3,094

    Default Re: skin-on-frame ROWBOATS- design(s)

    Quote Originally Posted by DGentry View Post
    Hogging, or flattening of the gunwales are issues only during construction of the frame, I've noted. Once the boat is finished, it is pretty much as is for the rest of its life.
    How would these boats tolerate being heaved up on a car roof on a regular basis? I have often contemplated a SOF row boat for exercise rowing to get away from either leaving a boat at the water or needing a trailer.
    There's the plan, then there's what actually happens.

    Ben Sebens, RN

  29. #29
    Join Date
    Oct 2012
    Location
    Firth of Forth, Scotland
    Posts
    538

    Default Re: skin-on-frame ROWBOATS- design(s)

    I'm still interested in building the SOF LFH17. I discussed with Alec Jordan of Jordan Boats whether he'd be willing to make up a kit of floor and frames cut with his CNC set up. But unfortunately he's got too much other work on at the moment to take on kit development. He did say that if I produced a CNC cutting file, he'd be happy to cut it.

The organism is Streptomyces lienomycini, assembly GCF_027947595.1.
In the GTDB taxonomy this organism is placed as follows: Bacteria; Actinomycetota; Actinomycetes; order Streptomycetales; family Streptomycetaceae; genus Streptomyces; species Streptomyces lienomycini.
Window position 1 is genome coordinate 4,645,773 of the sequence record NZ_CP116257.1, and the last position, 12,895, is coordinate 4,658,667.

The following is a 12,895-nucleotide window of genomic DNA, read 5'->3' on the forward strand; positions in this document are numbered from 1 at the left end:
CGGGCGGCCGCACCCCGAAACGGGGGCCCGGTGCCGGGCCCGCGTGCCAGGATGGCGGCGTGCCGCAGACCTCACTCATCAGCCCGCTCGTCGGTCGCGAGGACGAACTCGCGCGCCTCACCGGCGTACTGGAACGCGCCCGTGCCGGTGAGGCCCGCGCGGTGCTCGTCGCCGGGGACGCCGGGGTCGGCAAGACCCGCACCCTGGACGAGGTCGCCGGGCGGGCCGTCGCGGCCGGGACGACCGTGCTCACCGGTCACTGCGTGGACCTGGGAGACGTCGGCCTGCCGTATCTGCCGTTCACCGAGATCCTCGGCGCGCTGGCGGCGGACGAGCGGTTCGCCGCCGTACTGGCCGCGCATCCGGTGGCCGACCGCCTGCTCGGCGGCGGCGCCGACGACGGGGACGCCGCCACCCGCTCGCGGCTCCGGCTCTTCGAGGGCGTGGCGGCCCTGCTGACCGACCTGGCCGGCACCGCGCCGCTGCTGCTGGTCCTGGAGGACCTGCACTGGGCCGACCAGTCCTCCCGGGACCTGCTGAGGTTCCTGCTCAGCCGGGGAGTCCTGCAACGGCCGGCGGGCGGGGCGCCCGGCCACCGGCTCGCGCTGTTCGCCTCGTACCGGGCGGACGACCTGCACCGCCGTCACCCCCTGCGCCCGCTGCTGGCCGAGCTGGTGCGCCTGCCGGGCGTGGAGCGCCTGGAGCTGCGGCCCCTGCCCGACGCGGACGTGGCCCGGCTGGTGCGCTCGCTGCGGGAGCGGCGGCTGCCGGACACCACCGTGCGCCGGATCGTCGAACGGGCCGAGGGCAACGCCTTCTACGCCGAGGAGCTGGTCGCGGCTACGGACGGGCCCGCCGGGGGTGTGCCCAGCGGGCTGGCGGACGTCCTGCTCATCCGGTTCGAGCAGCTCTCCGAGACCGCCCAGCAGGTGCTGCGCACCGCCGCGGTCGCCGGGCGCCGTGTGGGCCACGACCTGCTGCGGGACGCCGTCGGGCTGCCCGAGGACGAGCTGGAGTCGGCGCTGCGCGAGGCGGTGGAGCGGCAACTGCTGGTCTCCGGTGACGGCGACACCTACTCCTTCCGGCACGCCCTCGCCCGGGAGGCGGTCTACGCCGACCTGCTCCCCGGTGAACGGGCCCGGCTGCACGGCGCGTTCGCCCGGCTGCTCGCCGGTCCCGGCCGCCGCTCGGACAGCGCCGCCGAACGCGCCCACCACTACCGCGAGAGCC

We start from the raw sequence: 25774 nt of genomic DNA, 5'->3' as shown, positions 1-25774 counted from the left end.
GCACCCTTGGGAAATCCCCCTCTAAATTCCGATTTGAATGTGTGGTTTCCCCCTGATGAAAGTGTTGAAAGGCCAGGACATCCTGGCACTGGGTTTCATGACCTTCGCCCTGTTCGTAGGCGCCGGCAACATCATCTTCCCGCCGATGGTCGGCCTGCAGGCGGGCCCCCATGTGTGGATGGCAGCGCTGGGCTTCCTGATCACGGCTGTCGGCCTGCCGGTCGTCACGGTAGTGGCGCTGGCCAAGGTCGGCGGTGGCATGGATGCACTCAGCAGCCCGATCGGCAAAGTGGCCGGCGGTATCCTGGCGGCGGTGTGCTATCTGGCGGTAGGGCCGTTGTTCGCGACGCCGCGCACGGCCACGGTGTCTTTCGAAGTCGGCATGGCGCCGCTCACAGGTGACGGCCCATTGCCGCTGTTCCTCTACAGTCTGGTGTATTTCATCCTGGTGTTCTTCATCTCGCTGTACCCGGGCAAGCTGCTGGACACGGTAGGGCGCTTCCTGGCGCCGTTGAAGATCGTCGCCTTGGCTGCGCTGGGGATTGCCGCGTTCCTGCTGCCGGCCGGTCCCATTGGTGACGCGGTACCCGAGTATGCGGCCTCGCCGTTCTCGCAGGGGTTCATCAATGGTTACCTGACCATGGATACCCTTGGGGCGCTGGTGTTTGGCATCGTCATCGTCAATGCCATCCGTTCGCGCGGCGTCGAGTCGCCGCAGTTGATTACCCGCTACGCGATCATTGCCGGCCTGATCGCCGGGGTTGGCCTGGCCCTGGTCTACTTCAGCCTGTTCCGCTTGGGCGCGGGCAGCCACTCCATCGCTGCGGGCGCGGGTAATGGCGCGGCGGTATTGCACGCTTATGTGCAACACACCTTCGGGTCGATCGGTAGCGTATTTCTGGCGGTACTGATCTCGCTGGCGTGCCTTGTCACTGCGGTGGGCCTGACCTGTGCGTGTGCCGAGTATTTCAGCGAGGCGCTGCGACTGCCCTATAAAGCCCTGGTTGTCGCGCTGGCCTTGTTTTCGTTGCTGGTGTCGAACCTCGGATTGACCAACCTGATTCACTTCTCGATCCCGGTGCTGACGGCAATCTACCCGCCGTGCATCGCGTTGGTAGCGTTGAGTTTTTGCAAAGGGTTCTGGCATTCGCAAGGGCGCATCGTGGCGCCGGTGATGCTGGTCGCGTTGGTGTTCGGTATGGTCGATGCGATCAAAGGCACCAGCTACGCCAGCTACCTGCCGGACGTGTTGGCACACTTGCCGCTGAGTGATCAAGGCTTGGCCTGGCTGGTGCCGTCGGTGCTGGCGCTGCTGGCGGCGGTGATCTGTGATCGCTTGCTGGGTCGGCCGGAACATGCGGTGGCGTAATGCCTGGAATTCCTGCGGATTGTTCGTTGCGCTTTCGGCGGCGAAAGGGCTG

I've got no idea how I'd go about producing such a file, and suspect I'd be quicker to just cut the frames by hand, though I find it a tedious job. Does this seem plausible? Does anyone else have cutting files, or interested in producing them and sharing them? (I'm aware of the IP issues and the need to buy the plans and license from Jim Michalak).
    Osbert
    -
    Scratch, a Welsford Walkabout, and Selkie, a Clint Chase Drake 17 rowboat

    http://forthsailoar.osbert.org

  30. #30
    Join Date
    May 2006
    Location
    Ballard
    Posts
    7,416

    Default Re: skin-on-frame ROWBOATS- design(s)

    Here are a few more photos. We've now worked on the Whitehalls for four days. These photos are from days 1 and 2. (The above photos are from days 3 and 4.) Last weekend we worked a pair of 13 hour days, which I found very satisfying. I'd say that in all, we have 42-45 hours into each boat.

    This is the first Dave Gentry designed boat that I've built. His directions are solid, and the boat has gone together in a fairly straightforward manner. I've also found lashing to be my favorite new skill. It's very cathartic, and I'm impressed by just how well it works in comparison to glue and fasteners.